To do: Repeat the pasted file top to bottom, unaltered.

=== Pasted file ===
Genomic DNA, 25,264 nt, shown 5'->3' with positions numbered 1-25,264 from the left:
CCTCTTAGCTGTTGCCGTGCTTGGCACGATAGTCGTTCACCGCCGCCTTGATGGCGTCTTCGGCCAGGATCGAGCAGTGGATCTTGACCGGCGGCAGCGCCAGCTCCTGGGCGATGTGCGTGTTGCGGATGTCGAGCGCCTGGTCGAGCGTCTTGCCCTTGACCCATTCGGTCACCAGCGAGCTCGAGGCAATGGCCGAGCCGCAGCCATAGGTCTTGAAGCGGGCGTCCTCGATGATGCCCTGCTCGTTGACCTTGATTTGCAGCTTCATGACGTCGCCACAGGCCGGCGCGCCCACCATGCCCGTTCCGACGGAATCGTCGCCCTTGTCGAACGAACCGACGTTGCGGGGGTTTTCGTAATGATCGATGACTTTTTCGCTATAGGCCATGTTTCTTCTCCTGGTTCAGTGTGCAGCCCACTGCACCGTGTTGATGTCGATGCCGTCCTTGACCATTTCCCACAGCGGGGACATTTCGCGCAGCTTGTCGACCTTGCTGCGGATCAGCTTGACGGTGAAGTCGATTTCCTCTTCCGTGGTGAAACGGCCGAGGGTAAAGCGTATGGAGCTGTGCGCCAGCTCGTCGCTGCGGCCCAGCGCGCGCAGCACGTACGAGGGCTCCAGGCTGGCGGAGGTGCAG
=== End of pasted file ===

Genomic DNA, 25,264 nt, shown 5'->3' with positions numbered 1-25,264 from the left:
CCTCTTAGCTGTTGCCGTGCTTGGCACGATAGTCGTTCACCGCCGCCTTGATGGCGTCTTCGGCCAGGATCGAGCAGTGGATCTTGACCGGCGGCAGCGCCAGCTCCTGGGCGATGTGCGTGTTGCGGATGTCGAGCGCCTGGTCGAGCGTCTTGCCCTTGACCCATTCGGTCACCAGCGAGCTCGAGGCAATGGCCGAGCCGCAGCCATAGGTCTTGAAGCGGGCGTCCTCGATGATGCCCTGCTCGTTGACCTTGATTTGCAGCTTCATGACGTCGCCACAGGCCGGCGCGCCCACCATGCCCGTTCCGACGGAATCGTCGCCCTTGTCGAACGAACCGACGTTGCGGGGGTTTTCGTAATGATCGATGACTTTTTCGCTATAGGCCATGTTTCTTCTCCTGGTTCAGTGTGCAGCCCACTGCACCGTGTTGATGTCGATGCCGTCCTTGACCATTTCCCACAGCGGGGACATTTCGCGCAGCTTGTCGACCTTGCTGCGGATCAGCTTGACGGTGAAGTCGATTTCCTCTTCCGTGGTGAAACGGCCGAGGGTAAAGCGTATGGAGCTGTGCGCCAGCTCGTCGCTGCGGCCCAGCGCGCGCAGCACGTACGAGGGCTCCAGGCTGGCGGAGGTGCAG